Zone 2 = partial sun/occasional basker, thermoregulator
Average exposure: UVI 0.7-1.0; maximum recorded: UVI 1.1-3.0
Zone 3 = open or partial sun basker, thermoregulator
Average exposure: UVI 1.0-2.6; maximum recorded: UVI 2.9-7.4
Zone 4 = mid-day sun basker, thermoregulator
Average exposure: UVI 2.6-3.5; maximum recorded: UVI 4.5-9.5
The average (of all the UVI readings for the microhabitats at the time and place the reptiles were found) might be seen as a suitable “mid-background” level of UVB for the species in each zone. The maximum figures might reflect “one-off” exposures — a single reptile found out in mid-day sun — but they give a rough idea of the maximum levels this type of animal might encounter naturally. This suggests an upper acceptable limit for the UVB gradient to be provided in captivity. A gradient is vital; there must be a full range of UV levels from zero (full shade) to the maximum suggested by the Zone assessment (at the closest point possible between the reptile and the lamp).
In 2012, the British and Irish Association of Zoos and Aquaria (BIAZA) compiled a document allocating Ferguson Zones to 254 species of reptiles and amphibians and suggesting suitable UV lighting options for animals kept in zoos and similar institutions. Contributors to this included private herpetologists, specialist reptile keepers and 14 zoological organizations. In January 2016, it was published in the free access online Journal of Zoo and Aquarium Research. Figure 5 gives some examples of the Ferguson Zones suggested for a range of commonly kept reptiles.
Two Ways to Supply UVB to Captive Reptiles
The Shade Method provides low-level background UV over a large proportion of the animal’s enclosure, using the “average exposure” figures as a guide, with a gradient to zero into shade. This would normally be the method of choice for shade-dwelling reptiles and those that rarely bask (i.e., those in Zones 1 and 2).
These iso-irradiance charts are scale drawings of the UV Index gradients for seven lamps shown 12 inches above the eye level of a 6-inch tortoise — not to indicate suitable positioning for any tortoise, but to emphasize the size and shape of the beam.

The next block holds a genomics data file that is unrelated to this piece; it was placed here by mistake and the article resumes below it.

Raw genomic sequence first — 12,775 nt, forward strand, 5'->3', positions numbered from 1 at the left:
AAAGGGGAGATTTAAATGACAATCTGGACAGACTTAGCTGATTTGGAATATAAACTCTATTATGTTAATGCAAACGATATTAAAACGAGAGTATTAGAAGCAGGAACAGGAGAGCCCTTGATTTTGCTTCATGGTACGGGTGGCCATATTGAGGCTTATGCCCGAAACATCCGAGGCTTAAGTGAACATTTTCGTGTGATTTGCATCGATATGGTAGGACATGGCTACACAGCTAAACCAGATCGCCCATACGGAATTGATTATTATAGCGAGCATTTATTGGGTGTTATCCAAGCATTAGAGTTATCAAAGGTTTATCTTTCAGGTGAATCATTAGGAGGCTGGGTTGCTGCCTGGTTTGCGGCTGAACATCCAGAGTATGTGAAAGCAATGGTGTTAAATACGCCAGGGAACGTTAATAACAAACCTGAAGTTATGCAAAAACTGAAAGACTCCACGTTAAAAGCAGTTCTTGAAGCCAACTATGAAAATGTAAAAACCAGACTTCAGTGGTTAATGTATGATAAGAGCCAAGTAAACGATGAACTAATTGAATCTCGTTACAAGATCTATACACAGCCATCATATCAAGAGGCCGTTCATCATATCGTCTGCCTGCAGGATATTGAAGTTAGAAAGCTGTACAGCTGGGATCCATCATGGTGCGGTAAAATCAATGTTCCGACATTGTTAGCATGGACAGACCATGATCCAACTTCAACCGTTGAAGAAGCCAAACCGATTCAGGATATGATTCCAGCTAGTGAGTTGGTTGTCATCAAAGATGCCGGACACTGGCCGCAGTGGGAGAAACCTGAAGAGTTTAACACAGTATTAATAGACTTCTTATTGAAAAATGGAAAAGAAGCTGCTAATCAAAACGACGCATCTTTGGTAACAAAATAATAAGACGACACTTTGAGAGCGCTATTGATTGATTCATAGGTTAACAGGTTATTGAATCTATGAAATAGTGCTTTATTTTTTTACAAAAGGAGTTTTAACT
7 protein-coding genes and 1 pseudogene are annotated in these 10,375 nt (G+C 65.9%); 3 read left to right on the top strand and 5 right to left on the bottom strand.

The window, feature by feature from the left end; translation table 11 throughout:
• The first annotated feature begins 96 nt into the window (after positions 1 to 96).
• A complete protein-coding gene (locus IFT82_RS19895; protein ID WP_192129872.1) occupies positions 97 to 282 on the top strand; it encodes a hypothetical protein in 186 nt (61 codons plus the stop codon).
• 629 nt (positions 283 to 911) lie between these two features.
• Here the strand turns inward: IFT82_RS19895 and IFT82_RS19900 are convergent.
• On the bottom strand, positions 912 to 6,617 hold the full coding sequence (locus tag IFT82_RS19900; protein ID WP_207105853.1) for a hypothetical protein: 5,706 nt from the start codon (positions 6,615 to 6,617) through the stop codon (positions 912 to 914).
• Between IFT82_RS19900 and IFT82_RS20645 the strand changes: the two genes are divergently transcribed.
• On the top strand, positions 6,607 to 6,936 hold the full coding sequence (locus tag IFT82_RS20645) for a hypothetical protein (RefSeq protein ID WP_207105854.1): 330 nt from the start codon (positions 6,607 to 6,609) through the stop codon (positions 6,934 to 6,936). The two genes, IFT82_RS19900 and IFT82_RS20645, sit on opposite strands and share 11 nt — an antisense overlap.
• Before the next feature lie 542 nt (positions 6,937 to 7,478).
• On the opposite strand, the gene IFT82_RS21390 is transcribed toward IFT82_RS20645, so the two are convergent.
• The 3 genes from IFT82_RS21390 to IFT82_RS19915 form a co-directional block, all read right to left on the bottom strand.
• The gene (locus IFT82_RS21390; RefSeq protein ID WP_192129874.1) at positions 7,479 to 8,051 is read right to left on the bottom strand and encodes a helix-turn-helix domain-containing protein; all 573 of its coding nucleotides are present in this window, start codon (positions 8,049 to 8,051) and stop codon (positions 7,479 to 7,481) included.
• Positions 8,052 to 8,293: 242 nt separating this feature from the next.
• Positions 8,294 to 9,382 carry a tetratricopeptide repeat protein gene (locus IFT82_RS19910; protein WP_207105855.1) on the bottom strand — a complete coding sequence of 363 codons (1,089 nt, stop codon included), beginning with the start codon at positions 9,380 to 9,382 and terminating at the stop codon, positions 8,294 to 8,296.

FRANCES M. BAINES
ZooMed Reptisun 10.0 T8 1in diam 24in tube.
The Sunbeam Method is designed to provide a higher level of UV for species known to bask in direct sunlight. This higher level must be restricted to the basking zone (“like a sunbeam”) with a gradient to zero into shade. This method would seem appropriate for reptiles in Zones 3 and 4, and for some reptiles in Zone 2 when a distinct basking zone is to be provided.
FRANCES M. BAINES
Arcadia D3+ Reptile Lamp T5 1in diam 22in tube fitted with Arcadia aluminium strip reflector.
The aim is to provide UV similar to that which the animal would experience when in direct sunlight during a typical early to mid-morning basking period, when most species bask. At that time, UV levels are rising but still moderate, typically around UVI 3.0-5.0. Many reptiles have been observed basking at far higher levels at other times of the day. However, because the UV spectrum from artificial lighting is not the same as from natural sunlight, it’s suggested that for safety, when the “sunbeam method” is employed, UVI 3.0 should be considered the absolute maximum UVI at reptile level for Zone 2 reptiles, and UVI 7.0-8.0 as absolute maximum for Zone 3 and 4 reptiles.
What About Albinos?
Albino and hypomelanistic morphs of any species are likely to be more sensitive to UV and visible light, and will need much-reduced exposure levels. Skin pigments, especially melanin, block UV radiation. A lack of skin and eye pigmentation therefore allows a higher percentage of UV to penetrate the cells, increasing the risks of UV skin damage (“sunburn”) and even cancer. Fortunately, this increased UV transmission means that adequate vitamin D3 synthesis should still be possible despite lower UV exposure.
Choosing the Right UV Lamps for Your Vivarium
Once the UVB requirement of your reptile has been determined, the next step is to choose a suitable lighting set-up. Lighting and heating must always be planned together, and when creating a thermal gradient, the whole of the animal’s body must fit within the optimum upper temperature zone. For basking species, this means creating a basking area in which appropriate UV, visible light and infrared radiation cover the entire body of the animal. Lamps with wide, flood-type beams or multiple lamps above the basking zone are often necessary.
Whether a UVB lamp is suitable for a given species depends upon two things: its spectrum, and its irradiance at the distance required. Ideally, the spectrum should be as close as possible to natural sunlight. Comparisons are outside the scope of this article, but good-quality lamps now available have no hazardous very-short-wavelength UVB or UVC. UVB-emitting fluorescent tubes and metal halide lamps have spectra that are fairly similar to sunlight in the UVB range.
The irradiance from a lamp at any given distance depends upon the output of the lamp and the shape of the beam. These vary enormously, not just between different types of lamps, but also different brands with similar specifications and, sometimes, even between individual lamps of the same brand. The use of various lamp reflectors, domes and luminaires can also dramatically affect the shape of the beam and its intensity. Output also decreases with use, primarily due to solarization of the glass. After an initial settling-in period, typically the first 100 hours of use, however, most products decay only slowly.
FRANCES M. BAINES